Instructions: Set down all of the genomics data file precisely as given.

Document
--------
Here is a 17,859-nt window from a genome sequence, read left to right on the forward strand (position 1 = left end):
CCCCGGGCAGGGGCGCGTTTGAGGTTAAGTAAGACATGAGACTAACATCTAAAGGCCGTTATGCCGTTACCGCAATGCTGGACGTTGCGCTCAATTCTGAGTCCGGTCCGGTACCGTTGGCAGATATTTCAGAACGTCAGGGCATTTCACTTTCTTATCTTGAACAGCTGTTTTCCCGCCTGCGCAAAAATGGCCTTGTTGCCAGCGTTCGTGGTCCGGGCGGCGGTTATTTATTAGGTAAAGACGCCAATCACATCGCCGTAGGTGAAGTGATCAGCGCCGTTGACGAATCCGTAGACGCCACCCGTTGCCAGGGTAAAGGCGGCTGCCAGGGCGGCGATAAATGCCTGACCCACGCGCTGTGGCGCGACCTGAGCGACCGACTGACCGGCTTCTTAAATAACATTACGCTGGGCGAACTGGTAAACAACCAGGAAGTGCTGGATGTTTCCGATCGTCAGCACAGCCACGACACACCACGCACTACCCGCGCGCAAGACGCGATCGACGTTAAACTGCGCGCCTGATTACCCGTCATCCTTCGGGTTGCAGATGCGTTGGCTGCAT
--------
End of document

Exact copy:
Here is a 17,859-nt window from a genome sequence, read left to right on the forward strand (position 1 = left end):
CCCCGGGCAGGGGCGCGTTTGAGGTTAAGTAAGACATGAGACTAACATCTAAAGGCCGTTATGCCGTTACCGCAATGCTGGACGTTGCGCTCAATTCTGAGTCCGGTCCGGTACCGTTGGCAGATATTTCAGAACGTCAGGGCATTTCACTTTCTTATCTTGAACAGCTGTTTTCCCGCCTGCGCAAAAATGGCCTTGTTGCCAGCGTTCGTGGTCCGGGCGGCGGTTATTTATTAGGTAAAGACGCCAATCACATCGCCGTAGGTGAAGTGATCAGCGCCGTTGACGAATCCGTAGACGCCACCCGTTGCCAGGGTAAAGGCGGCTGCCAGGGCGGCGATAAATGCCTGACCCACGCGCTGTGGCGCGACCTGAGCGACCGACTGACCGGCTTCTTAAATAACATTACGCTGGGCGAACTGGTAAACAACCAGGAAGTGCTGGATGTTTCCGATCGTCAGCACAGCCACGACACACCACGCACTACCCGCGCGCAAGACGCGATCGACGTTAAACTGCGCGCCTGATTACCCGTCATCCTTCGGGTTGCAGATGCGTTGGCTGCAT